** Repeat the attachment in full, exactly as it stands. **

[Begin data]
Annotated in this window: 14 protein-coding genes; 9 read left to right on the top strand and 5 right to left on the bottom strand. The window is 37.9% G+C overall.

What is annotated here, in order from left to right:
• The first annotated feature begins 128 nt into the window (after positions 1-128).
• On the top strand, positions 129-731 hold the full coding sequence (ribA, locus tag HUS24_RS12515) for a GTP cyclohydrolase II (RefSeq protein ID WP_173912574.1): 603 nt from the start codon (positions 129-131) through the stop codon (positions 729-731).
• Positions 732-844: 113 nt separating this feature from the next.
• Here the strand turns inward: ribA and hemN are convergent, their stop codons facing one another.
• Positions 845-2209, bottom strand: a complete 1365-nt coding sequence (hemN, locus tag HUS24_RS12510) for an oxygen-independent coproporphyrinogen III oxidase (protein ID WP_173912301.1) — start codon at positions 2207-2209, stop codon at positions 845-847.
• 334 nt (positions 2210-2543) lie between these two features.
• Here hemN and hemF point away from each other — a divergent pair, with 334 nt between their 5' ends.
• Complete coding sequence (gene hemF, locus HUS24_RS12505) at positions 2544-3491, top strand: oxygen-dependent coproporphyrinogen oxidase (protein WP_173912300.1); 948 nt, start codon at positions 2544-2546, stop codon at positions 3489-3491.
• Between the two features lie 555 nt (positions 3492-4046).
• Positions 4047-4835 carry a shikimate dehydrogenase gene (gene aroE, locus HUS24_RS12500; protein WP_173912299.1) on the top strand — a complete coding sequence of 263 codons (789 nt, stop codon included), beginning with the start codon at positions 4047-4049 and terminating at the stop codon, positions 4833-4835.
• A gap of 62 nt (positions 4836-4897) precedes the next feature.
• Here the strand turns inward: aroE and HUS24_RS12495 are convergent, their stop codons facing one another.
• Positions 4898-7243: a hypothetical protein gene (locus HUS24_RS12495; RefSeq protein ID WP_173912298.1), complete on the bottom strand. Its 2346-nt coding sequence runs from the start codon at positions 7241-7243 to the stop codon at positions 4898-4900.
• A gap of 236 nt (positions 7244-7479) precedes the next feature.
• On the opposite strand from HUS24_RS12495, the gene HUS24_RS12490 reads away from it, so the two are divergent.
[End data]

Annotated in this window: 14 protein-coding genes; 9 read left to right on the top strand and 5 right to left on the bottom strand. The window is 37.9% G+C overall.

What is annotated here, in order from left to right:
• The first annotated feature begins 128 nt into the window (after positions 1-128).
• On the top strand, positions 129-731 hold the full coding sequence (ribA, locus tag HUS24_RS12515) for a GTP cyclohydrolase II (RefSeq protein ID WP_173912574.1): 603 nt from the start codon (positions 129-131) through the stop codon (positions 729-731).
• Positions 732-844: 113 nt separating this feature from the next.
• Here the strand turns inward: ribA and hemN are convergent, their stop codons facing one another.
• Positions 845-2209, bottom strand: a complete 1365-nt coding sequence (hemN, locus tag HUS24_RS12510) for an oxygen-independent coproporphyrinogen III oxidase (protein ID WP_173912301.1) — start codon at positions 2207-2209, stop codon at positions 845-847.
• 334 nt (positions 2210-2543) lie between these two features.
• Here hemN and hemF point away from each other — a divergent pair, with 334 nt between their 5' ends.
• Complete coding sequence (gene hemF, locus HUS24_RS12505) at positions 2544-3491, top strand: oxygen-dependent coproporphyrinogen oxidase (protein WP_173912300.1); 948 nt, start codon at positions 2544-2546, stop codon at positions 3489-3491.
• Between the two features lie 555 nt (positions 3492-4046).
• Positions 4047-4835 carry a shikimate dehydrogenase gene (gene aroE, locus HUS24_RS12500; protein WP_173912299.1) on the top strand — a complete coding sequence of 263 codons (789 nt, stop codon included), beginning with the start codon at positions 4047-4049 and terminating at the stop codon, positions 4833-4835.
• A gap of 62 nt (positions 4836-4897) precedes the next feature.
• Here the strand turns inward: aroE and HUS24_RS12495 are convergent, their stop codons facing one another.
• Positions 4898-7243: a hypothetical protein gene (locus HUS24_RS12495; RefSeq protein ID WP_173912298.1), complete on the bottom strand. Its 2346-nt coding sequence runs from the start codon at positions 7241-7243 to the stop codon at positions 4898-4900.
• A gap of 236 nt (positions 7244-7479) precedes the next feature.
• On the opposite strand from HUS24_RS12495, the gene HUS24_RS12490 reads away from it, so the two are divergent.